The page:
Cardinal Archbishop of Westminster

Mass of the Sacred Heart


30 JUNE 2011

On this Feast of the Sacred Heart, we give thanks to God for the 60 years of priestly ministry of our Holy Father Pope Benedict XVI. We do so in union with the Church throughout the world, as we celebrate this Mass with the Apostolic Nuncio, Archbishop Mennini, the Holy Father’s personal representative here in Great Britain.

In offering this Mass for the Holy Father we are still full of the memories of his remarkable State Visit to the United Kingdom, last September. The sights and messages of that Visit inspire our lives as Catholics and our sense of mission in this country. Indeed, Pope Benedict called on us to find our place in our society and to bring forward our Christian Gospel with courage and sensitivity. He urged us, by his example, to appreciate all that is good in our culture and history, to enter into reasoned dialogue and conversation and to cooperate in the promotion of sound and good values and work. At the same time, he called us to do this on the foundation of the holiness of our lives. He eloquently invited young people to give God a central place in their hearts, to be attentive to the vocation, the unique calling that God has for each person and to be ready to respond with generosity and love for the Lord.

The 60th anniversary of the Holy Father’s priesthood underlines how what he asks of us is what he puts into practice in his own remarkable life. We congratulate him today and promise him our prayers and our own effort to be faithful ourselves to all that the Lord asks of us.

This Mass is the first Mass of the Feast of the Sacred Heart of Jesus. As the readings of our Mass this evening make plain, in contemplating the Sacred Heart of Jesus we come face to face with the fullness of God’s love for us. Pope Benedict himself said on this Feast day last year: ‘In this Liturgy we peer, as it were, into the heart of Jesus opened in death by the spear of the Roman soldier. Jesus’ heart was indeed opened for us and before us – and thus God’s own heart was opened.’

The pierced heart of Jesus is a summing up of God’s unending love and compassion for His people. In Jesus, in this pierced heart, we see the unquestionable fulfilment of the words that ‘He loved them to the end.’ Thus it is that God, who knows our ways, our failings, our needs, our weaknesses, never turns away from us. Rather He is constantly with us – our Good Shepherd to the end – guiding and teaching us always.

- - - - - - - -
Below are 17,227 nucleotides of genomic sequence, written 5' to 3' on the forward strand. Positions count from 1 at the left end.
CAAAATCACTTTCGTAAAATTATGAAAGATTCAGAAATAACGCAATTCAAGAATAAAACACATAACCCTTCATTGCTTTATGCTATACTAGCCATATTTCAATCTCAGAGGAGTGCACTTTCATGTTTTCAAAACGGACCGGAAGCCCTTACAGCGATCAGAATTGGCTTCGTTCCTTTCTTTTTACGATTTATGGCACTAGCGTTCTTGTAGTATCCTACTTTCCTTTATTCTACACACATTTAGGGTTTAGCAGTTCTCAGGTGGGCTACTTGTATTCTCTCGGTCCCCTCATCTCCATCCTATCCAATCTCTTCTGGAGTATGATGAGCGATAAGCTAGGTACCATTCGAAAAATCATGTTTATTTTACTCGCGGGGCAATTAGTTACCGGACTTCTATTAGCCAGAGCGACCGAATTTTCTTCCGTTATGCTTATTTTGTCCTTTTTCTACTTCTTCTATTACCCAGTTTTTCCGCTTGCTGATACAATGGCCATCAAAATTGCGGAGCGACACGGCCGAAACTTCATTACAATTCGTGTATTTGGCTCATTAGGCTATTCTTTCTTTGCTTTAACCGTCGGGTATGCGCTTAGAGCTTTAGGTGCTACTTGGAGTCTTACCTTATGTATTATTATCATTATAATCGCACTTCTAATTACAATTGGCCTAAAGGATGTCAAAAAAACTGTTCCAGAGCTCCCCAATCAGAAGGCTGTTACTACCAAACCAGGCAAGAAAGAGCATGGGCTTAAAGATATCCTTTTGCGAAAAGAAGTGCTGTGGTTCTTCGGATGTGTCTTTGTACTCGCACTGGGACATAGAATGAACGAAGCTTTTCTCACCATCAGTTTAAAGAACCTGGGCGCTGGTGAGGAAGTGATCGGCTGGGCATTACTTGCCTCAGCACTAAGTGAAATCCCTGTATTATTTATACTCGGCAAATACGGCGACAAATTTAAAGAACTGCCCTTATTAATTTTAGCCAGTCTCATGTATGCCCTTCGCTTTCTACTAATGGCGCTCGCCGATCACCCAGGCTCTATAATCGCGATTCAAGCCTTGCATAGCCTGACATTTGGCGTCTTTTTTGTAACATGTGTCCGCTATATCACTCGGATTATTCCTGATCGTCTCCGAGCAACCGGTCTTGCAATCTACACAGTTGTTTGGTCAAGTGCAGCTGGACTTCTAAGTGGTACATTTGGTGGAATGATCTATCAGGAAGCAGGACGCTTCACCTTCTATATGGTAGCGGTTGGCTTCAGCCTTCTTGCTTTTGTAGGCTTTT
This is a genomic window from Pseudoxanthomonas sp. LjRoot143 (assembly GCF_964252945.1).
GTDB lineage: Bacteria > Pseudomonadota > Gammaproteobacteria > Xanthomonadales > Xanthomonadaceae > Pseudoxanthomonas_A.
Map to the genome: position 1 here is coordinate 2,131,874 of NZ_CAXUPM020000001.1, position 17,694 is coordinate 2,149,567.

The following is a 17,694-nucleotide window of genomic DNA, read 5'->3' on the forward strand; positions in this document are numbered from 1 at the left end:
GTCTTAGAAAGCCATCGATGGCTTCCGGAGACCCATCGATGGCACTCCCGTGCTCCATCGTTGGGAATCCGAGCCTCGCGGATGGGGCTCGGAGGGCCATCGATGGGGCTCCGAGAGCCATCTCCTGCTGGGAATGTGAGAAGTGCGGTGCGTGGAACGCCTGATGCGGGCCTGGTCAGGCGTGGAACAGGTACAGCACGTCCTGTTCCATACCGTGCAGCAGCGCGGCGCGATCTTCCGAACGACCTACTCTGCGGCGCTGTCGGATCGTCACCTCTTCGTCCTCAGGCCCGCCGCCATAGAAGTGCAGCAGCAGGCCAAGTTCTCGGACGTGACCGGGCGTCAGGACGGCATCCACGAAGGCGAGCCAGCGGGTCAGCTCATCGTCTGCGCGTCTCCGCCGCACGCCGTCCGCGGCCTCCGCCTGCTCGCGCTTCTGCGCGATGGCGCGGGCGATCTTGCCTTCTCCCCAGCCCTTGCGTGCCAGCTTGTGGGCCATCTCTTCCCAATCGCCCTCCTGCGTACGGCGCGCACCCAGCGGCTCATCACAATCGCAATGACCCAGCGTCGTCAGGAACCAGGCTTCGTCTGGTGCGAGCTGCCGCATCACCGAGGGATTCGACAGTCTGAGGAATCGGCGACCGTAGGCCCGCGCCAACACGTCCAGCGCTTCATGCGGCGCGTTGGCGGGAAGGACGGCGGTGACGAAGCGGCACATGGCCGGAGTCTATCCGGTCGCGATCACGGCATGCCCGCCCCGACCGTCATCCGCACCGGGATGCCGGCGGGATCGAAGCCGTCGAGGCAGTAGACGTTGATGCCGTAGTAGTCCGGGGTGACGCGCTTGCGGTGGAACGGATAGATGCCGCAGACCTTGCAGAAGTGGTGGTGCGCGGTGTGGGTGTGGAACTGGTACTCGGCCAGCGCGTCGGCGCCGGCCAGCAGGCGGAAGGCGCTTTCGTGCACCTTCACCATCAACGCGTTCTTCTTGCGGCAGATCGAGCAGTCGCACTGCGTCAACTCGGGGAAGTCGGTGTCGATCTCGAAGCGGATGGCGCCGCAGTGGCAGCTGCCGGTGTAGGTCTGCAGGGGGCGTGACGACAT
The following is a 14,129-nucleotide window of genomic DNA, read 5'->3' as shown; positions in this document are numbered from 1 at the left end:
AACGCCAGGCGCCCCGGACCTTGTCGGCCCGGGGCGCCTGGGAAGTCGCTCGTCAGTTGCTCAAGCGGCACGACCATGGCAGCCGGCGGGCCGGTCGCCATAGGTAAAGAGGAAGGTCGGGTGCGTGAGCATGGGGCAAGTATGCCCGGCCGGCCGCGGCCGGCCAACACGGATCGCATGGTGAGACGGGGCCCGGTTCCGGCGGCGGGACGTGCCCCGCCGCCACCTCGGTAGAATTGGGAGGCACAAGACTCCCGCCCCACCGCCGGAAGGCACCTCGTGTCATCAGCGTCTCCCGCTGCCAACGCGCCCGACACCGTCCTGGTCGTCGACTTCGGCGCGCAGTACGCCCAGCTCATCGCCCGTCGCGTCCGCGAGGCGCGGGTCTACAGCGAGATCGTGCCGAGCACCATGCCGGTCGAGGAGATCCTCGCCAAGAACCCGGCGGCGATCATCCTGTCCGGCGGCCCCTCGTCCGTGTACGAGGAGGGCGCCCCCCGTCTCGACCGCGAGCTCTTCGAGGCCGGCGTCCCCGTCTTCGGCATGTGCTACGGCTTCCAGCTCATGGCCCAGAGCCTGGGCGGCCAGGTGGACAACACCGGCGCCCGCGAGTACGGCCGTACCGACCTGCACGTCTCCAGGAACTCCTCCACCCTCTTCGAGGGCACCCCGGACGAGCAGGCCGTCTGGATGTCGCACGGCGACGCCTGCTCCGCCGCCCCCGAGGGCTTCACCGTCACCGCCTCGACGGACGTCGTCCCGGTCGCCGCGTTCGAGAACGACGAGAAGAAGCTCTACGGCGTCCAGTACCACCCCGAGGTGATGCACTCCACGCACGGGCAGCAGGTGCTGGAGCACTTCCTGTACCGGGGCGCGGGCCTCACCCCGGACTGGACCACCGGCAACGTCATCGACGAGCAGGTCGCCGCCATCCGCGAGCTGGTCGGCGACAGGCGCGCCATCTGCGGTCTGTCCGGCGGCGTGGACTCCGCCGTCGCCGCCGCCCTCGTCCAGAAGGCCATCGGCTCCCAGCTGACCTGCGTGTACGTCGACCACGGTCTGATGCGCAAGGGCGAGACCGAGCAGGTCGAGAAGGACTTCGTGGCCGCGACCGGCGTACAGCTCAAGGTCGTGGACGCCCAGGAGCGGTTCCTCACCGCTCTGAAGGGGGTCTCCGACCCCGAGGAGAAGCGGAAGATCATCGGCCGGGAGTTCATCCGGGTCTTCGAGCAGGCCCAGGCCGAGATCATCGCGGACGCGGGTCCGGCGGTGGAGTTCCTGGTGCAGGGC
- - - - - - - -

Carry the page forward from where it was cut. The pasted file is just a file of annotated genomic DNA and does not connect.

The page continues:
The pierced heart of Jesus flows with blood and water. Once it is opened it becomes a fountain, with the water and the blood recalling the two fundamental sacraments by which the Church lives: Baptism and Eucharist. These are the crucial means by which God’s constant and transforming presence comes into our lives, changing our hearts into the dwelling place of God himself.

These two aspects of the Sacred Heart of Jesus are so closely connected with the ministry of the ordained priest. So close is this connection that the Cure of Ars could say: ‘Priesthood is the love of the Sacred Heart.’

The good priest knows his people; he accompanies them through all the pathways of life – in birth, in death; in youth, in old age; in health, in sickness; in the joy of love and goodness, in the sorrow and burden of sin and guilt. In this way the good priest is a living, tangible expression of God’s abiding love and presence in our lives.

The good priest also provides the Sacraments of the Church, in particular bringing words of absolution to those troubled by sin, words of anointing to those who are suffering and, of course, words by which the bread and wine become for us the Body and Blood of Christ, the food of our eternal life.

For these reasons, people love their priests. As one priest told me recently, only when he was living through a period of serious illness did he come to realise how much his people loved him. This is such a gift and an encouragement to us priests – and bishops. And people love the Holy Father, too, in his priesthood, in his ministry as the Successor of Peter. When Pope Benedict was here in London, there were no empty pavements as some had predicted. We flocked to show him our love, our support, our deep affectionate respect and loyalty. And I know that he was moved and strengthened by all that we gave to him.

So today, as we hold before our eyes the loving, Sacred Heart of our Saviour, we pray for Pope Benedict that the Lord will bless him, keep him in his care and guide him in his leadership of the Church.

I also ask you to pray for the four men who will be ordained to the priesthood here in the Cathedral on Saturday, that they too will be filled with the same love of Christ, the same spirit of sacrifice and consecration.

And pray too for all the priests of this Diocese, on this day set aside as a Day of Prayer for the Sanctification of Priests. May we all, together with our new Bishop-Elect, be faithful servants of our Master, spending our effort to be with our people, in love and truth, generously celebrating the mysteries of Faith with them.

Let us all daily contemplate the Sacred Heart of Jesus and make room in our hearts for his saving words: ‘Come to me all you who labour and are overburdened, and I will give you rest. Shoulder my yoke and learn from me, for I am gentle and humble in heart and you fill find rest for your souls.’ Amen

+Vincent Nichols

Archbishop of Westminster

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